Dec 3, 2022

Exit through the microscopic gift shop

Posted by in categories: alien life, particle physics, quantum physics

Imagine you are at a museum. After a long day admiring the exhibitions, you are exiting the museum. But to be able to get out, you will need to exit through the gift shop. The layout of the gift shop can be set up in several ways. Maybe you can take a short and direct path to the exit, maybe there are long winding corridors stuffed with merchandise you need to pass through. If you take the longer path, you are more likely to lose more of your money before you get outside. The scientists at the CMS collaboration have recently observed a similar phenomenon in high-energy heavy ion collisions, as those illustrated in the event display.

The life of the tiniest particles making up ordinary matter — quarks and gluons — is governed by the laws of quantum chromodynamics. These laws require quarks and gluons to form bound states, like protons and neutrons, under normal conditions. However, conditions like in the early universe, when the energy density and temperature far exceeded those of ordinary matter, can be achieved in giant particle accelerators. In the Large Hadron Collider at CERN this is done by colliding lead nuclei that are accelerated close to the speed of light. In these conditions, a new state of matter, called the quark-gluon plasma, is formed for a tiny fraction of a second. This new state of matter is special, since within the volume of the matter, quarks and gluons act as free particles, without the need to form bound states.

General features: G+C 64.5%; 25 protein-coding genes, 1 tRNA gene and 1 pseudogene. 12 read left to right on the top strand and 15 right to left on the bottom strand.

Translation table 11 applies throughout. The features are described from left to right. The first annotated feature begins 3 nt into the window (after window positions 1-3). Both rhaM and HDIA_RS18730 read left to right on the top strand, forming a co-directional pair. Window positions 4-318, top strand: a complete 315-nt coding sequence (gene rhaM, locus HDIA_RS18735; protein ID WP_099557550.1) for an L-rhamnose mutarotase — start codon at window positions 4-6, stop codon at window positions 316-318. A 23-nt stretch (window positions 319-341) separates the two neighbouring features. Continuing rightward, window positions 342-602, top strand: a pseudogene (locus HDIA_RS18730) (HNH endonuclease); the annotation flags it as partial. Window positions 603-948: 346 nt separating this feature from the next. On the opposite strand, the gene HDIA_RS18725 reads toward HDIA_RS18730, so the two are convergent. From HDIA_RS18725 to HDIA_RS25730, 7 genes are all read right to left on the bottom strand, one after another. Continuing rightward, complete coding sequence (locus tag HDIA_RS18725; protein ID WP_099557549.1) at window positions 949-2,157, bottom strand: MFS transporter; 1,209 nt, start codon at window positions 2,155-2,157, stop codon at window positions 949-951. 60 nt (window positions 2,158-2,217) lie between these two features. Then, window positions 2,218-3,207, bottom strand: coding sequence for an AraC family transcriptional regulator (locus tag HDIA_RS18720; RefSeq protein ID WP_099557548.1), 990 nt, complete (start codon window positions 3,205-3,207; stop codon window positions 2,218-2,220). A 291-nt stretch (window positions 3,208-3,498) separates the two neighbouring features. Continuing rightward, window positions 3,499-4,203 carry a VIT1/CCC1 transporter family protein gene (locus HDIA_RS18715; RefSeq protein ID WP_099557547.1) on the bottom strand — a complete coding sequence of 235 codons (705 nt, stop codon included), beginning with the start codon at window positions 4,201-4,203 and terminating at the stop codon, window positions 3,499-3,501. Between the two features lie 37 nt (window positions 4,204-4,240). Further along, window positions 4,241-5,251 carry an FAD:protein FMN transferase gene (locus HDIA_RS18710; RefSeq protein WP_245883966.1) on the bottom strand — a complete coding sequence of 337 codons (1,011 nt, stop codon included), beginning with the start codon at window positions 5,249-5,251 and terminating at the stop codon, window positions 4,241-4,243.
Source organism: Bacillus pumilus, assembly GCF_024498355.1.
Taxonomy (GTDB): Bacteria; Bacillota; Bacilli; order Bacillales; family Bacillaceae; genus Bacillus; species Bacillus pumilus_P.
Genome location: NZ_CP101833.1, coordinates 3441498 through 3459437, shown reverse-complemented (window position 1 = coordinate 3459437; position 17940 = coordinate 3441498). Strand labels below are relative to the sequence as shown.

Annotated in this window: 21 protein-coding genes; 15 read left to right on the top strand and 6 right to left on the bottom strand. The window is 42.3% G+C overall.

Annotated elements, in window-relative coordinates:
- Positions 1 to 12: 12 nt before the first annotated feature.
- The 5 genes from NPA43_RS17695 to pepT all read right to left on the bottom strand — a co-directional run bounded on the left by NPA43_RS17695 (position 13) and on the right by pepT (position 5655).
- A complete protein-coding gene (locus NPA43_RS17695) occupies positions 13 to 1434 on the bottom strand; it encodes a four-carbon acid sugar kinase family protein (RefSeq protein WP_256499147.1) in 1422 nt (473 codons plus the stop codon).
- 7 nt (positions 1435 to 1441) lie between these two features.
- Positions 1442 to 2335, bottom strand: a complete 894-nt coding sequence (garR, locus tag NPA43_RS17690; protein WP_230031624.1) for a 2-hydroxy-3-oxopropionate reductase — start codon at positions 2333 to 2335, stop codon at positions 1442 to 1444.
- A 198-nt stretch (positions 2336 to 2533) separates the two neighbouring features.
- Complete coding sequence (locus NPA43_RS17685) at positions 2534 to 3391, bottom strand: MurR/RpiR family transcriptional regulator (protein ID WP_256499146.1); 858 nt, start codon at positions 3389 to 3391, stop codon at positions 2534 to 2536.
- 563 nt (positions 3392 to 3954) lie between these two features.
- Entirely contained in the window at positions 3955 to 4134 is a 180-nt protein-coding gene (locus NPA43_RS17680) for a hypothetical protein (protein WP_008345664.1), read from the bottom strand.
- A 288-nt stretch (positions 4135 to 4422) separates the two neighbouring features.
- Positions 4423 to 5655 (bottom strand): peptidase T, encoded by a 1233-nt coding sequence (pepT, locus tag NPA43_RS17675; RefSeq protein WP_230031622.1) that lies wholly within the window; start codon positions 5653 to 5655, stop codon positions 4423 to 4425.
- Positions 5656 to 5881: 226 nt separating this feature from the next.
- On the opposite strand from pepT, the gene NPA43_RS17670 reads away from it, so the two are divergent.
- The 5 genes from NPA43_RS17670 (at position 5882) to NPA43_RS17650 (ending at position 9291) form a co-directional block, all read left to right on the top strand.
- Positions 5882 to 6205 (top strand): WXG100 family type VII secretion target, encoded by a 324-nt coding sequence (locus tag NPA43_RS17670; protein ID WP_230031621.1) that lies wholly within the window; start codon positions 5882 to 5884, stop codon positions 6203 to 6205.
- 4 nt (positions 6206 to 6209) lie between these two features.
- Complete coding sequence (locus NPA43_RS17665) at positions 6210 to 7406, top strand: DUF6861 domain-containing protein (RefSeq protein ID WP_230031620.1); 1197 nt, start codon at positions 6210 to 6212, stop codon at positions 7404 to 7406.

Figure 1: A schematic presentation of a non-central (left) and central (right) heavy ion collision. The outlines of the ions are presented by dashed lines, while the overlap region in which the quark-gluon plasma is produced is colored in orange. The red star shows a position where two quarks might scatter, and green and blue arrows are alternative paths the scattered quark can take to escape the quark-gluon plasma.

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